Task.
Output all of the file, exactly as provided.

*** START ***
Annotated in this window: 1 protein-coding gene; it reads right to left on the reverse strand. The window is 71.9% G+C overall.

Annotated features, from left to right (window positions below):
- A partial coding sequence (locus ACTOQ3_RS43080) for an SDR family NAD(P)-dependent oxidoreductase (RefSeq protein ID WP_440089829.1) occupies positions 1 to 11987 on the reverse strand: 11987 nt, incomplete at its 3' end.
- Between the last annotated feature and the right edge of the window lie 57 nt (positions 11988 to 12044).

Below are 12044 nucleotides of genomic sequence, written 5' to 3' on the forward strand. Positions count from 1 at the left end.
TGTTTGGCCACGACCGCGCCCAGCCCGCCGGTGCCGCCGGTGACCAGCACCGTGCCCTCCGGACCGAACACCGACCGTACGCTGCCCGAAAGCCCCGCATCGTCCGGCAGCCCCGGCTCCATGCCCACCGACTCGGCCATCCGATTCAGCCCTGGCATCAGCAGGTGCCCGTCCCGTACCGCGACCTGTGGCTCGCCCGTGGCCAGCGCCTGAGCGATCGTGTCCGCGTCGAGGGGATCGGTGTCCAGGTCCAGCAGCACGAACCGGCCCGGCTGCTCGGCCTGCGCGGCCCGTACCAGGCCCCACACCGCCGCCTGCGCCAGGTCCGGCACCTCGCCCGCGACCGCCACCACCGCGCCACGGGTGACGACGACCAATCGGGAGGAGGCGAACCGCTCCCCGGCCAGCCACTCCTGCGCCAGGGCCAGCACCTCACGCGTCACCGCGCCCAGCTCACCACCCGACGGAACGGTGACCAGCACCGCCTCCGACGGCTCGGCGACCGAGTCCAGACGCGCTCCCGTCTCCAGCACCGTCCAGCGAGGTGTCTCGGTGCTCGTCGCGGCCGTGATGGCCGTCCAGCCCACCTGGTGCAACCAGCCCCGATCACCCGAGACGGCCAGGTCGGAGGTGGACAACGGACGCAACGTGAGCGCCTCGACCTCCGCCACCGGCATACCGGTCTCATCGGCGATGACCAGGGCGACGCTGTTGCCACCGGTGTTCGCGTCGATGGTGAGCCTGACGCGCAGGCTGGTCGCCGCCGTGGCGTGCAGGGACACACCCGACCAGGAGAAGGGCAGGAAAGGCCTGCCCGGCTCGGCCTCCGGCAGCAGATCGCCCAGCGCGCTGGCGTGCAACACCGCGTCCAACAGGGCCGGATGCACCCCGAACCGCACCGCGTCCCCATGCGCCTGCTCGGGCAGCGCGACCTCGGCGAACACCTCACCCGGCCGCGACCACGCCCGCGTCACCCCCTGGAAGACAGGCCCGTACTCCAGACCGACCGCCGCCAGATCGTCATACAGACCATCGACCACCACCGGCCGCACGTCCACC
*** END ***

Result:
Annotated in this window: 1 protein-coding gene; it reads right to left on the reverse strand. The window is 71.9% G+C overall.

Annotated features, from left to right (window positions below):
- A partial coding sequence (locus ACTOQ3_RS43080) for an SDR family NAD(P)-dependent oxidoreductase (RefSeq protein ID WP_440089829.1) occupies positions 1 to 11987 on the reverse strand: 11987 nt, incomplete at its 3' end.
- Between the last annotated feature and the right edge of the window lie 57 nt (positions 11988 to 12044).

Below are 12044 nucleotides of genomic sequence, written 5' to 3' on the forward strand. Positions count from 1 at the left end.
TGTTTGGCCACGACCGCGCCCAGCCCGCCGGTGCCGCCGGTGACCAGCACCGTGCCCTCCGGACCGAACACCGACCGTACGCTGCCCGAAAGCCCCGCATCGTCCGGCAGCCCCGGCTCCATGCCCACCGACTCGGCCATCCGATTCAGCCCTGGCATCAGCAGGTGCCCGTCCCGTACCGCGACCTGTGGCTCGCCCGTGGCCAGCGCCTGAGCGATCGTGTCCGCGTCGAGGGGATCGGTGTCCAGGTCCAGCAGCACGAACCGGCCCGGCTGCTCGGCCTGCGCGGCCCGTACCAGGCCCCACACCGCCGCCTGCGCCAGGTCCGGCACCTCGCCCGCGACCGCCACCACCGCGCCACGGGTGACGACGACCAATCGGGAGGAGGCGAACCGCTCCCCGGCCAGCCACTCCTGCGCCAGGGCCAGCACCTCACGCGTCACCGCGCCCAGCTCACCACCCGACGGAACGGTGACCAGCACCGCCTCCGACGGCTCGGCGACCGAGTCCAGACGCGCTCCCGTCTCCAGCACCGTCCAGCGAGGTGTCTCGGTGCTCGTCGCGGCCGTGATGGCCGTCCAGCCCACCTGGTGCAACCAGCCCCGATCACCCGAGACGGCCAGGTCGGAGGTGGACAACGGACGCAACGTGAGCGCCTCGACCTCCGCCACCGGCATACCGGTCTCATCGGCGATGACCAGGGCGACGCTGTTGCCACCGGTGTTCGCGTCGATGGTGAGCCTGACGCGCAGGCTGGTCGCCGCCGTGGCGTGCAGGGACACACCCGACCAGGAGAAGGGCAGGAAAGGCCTGCCCGGCTCGGCCTCCGGCAGCAGATCGCCCAGCGCGCTGGCGTGCAACACCGCGTCCAACAGGGCCGGATGCACCCCGAACCGCACCGCGTCCCCATGCGCCTGCTCGGGCAGCGCGACCTCGGCGAACACCTCACCCGGCCGCGACCACGCCCGCGTCACCCCCTGGAAGACAGGCCCGTACTCCAGACCGACCGCCGCCAGATCGTCATACAGACCATCGACCACCACCGGCCGCACGTCCACC